Cabinet approves registration
The government will enact a law requiring all entrepreneurs with sales of less than 500 million baht to register with the Revenue Department and maintain only a single financial account. The move is aimed at drawing business operators into the formal tax system.
Deputy Prime Minister Wissanu Krea-ngam said the cabinet yesterday approved in principle issuing the law, which is aimed at preventing tax dodging by unscrupulous business operators.
The cabinet also yesterday approved the Bank of Thailand's headline inflation target for 2016 at 1-4%.
Thailand currently has 2.8 million small and medium-sized enterprises (SMEs). Many have more than one financial account and submit the smallest one to understate tax liability.
Mr Wissanu said the new law would be issued soon to conform with the e-payment system.
In a move to draw SMEs into the formal tax system, businesses with registered capital not exceeding 5 million baht and revenue of not more than 30 million will be entitled to zero corporate income tax in the first year and only 10% of corporate tax in the second year from the usual 20%.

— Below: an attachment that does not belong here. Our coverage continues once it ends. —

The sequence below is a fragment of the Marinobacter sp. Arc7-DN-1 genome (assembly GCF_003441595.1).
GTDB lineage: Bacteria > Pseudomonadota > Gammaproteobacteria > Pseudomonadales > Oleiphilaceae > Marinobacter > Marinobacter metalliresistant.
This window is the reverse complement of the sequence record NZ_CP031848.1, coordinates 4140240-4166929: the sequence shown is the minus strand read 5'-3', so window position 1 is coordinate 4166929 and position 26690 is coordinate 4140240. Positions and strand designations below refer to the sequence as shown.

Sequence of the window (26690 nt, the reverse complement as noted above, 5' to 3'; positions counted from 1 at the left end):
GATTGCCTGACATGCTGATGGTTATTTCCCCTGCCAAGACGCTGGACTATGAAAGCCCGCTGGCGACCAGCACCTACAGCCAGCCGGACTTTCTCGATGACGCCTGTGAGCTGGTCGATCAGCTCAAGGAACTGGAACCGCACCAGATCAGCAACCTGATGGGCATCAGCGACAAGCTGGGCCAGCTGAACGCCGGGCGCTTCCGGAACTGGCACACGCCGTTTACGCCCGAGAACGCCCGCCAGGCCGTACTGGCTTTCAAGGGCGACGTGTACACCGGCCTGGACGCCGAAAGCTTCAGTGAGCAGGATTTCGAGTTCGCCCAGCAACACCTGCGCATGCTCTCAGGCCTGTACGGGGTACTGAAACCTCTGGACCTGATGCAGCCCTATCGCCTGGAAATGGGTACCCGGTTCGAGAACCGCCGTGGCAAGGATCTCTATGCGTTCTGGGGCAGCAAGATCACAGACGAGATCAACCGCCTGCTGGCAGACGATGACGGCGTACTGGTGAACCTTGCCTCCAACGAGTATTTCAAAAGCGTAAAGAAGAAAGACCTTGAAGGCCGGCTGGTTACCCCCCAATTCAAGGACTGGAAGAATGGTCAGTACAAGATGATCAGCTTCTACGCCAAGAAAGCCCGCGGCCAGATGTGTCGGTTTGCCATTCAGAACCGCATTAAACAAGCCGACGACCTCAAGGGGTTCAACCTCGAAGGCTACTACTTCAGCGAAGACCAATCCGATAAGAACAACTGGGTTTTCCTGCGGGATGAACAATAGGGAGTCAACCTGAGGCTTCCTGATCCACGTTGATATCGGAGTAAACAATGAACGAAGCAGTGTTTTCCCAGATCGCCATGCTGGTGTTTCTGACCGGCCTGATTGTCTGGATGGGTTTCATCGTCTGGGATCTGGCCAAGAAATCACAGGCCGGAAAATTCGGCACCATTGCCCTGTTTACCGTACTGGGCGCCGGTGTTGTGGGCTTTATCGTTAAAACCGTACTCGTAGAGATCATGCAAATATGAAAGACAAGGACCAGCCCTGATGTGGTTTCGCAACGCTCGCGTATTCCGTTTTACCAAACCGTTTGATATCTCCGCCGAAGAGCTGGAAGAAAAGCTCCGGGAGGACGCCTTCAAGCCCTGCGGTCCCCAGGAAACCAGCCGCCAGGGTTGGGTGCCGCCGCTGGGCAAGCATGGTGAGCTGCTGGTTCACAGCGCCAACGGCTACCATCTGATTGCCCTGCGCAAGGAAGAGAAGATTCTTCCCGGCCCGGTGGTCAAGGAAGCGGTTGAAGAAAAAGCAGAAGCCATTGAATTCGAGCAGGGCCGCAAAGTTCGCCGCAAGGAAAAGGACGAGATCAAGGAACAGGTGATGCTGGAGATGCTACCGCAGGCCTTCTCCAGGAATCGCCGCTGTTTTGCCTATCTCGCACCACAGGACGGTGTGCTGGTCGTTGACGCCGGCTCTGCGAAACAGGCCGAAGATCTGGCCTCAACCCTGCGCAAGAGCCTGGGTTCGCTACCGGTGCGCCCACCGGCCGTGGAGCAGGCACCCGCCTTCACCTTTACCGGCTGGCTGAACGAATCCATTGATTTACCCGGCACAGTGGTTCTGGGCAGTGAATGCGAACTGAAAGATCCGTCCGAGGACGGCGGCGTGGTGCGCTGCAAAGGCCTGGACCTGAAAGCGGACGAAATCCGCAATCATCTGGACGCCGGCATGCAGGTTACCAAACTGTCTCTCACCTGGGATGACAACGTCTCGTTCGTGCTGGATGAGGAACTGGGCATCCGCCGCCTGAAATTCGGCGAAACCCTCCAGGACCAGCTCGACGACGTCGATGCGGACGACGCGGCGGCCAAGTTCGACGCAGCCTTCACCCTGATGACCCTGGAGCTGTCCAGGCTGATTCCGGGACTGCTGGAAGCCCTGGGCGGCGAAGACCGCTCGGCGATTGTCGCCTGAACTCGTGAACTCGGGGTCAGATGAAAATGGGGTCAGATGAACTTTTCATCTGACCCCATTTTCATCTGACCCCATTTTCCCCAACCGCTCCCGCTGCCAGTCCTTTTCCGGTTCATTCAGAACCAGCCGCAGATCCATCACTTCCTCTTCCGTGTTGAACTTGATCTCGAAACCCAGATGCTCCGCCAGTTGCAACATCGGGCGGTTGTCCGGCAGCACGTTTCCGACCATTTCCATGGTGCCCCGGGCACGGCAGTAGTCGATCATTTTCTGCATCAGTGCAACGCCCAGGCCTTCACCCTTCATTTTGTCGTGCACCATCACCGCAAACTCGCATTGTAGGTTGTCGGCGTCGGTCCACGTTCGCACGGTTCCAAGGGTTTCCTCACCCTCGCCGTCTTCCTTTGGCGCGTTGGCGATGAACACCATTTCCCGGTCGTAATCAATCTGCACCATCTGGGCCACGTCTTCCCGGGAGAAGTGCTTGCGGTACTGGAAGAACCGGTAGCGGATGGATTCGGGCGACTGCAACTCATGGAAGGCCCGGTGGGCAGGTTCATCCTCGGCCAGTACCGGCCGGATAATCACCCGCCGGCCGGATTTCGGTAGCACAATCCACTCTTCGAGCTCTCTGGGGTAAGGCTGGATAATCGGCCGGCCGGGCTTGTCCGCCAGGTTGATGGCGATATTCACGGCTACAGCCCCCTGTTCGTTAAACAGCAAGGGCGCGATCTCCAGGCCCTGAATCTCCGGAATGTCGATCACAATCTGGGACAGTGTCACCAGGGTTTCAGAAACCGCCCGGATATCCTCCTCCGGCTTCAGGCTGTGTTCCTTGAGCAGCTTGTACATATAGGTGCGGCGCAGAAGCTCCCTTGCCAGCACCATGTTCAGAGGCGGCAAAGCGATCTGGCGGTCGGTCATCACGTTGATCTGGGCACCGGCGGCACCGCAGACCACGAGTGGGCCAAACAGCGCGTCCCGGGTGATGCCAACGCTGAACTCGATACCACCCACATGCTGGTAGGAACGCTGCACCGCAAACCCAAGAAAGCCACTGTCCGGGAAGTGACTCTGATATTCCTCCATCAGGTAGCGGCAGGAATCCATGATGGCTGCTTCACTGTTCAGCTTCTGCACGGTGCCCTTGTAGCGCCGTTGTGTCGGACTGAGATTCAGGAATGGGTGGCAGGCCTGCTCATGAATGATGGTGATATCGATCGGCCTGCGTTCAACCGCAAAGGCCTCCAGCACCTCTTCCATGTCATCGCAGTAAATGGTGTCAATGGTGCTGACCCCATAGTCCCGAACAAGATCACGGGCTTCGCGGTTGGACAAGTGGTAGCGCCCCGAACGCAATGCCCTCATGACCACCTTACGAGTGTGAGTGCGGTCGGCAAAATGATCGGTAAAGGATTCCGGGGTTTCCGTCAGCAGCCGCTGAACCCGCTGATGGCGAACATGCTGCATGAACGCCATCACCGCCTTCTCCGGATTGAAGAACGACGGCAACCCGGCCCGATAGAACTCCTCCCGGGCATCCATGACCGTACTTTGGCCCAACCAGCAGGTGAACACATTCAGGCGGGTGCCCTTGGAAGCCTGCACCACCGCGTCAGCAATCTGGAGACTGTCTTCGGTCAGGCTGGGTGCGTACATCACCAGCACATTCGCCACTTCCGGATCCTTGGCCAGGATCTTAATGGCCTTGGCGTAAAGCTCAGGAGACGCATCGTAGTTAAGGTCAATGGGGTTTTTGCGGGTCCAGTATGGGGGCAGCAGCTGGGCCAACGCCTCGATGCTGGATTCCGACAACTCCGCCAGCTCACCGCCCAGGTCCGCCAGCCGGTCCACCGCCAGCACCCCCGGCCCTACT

He said the government would not implement a tax amnesty for entrepreneurs who had avoided paying tax, but some leniency might be shown after they registered with the Revenue Department.
Finance Minister Apisak Tantivorawong said the government would ask the Education Ministry to help small entrepreneurs to conduct their accounts to meet accounting standards set by the Revenue Department.
The Federation of Thai Industries and the Thai Chamber of Commerce should also be urged to encourage their members to take part in the scheme, he said.
Mr Apisak said the purpose of prodding SMEs into using a single financial account was not just to raise more revenue but to enable them to manage costs and stock more efficiently.
The bulk of tax collection comes from three main agencies under the Finance Ministry -- the Revenue Department, the Excise Department and the Customs Department.
The current decline in oil prices will curb tax collection, notably in terms of value-added tax on imported oil and the petroleum income tax.
But cheap fuel could also spur consumption and lower the cost of doing business, which may make businesses more profitable and ultimately benefit the Revenue Department.
During the first two months of fiscal 2016, the Revenue Department collected 231 billion baht in tax revenue, 8.59 billion shy of the target.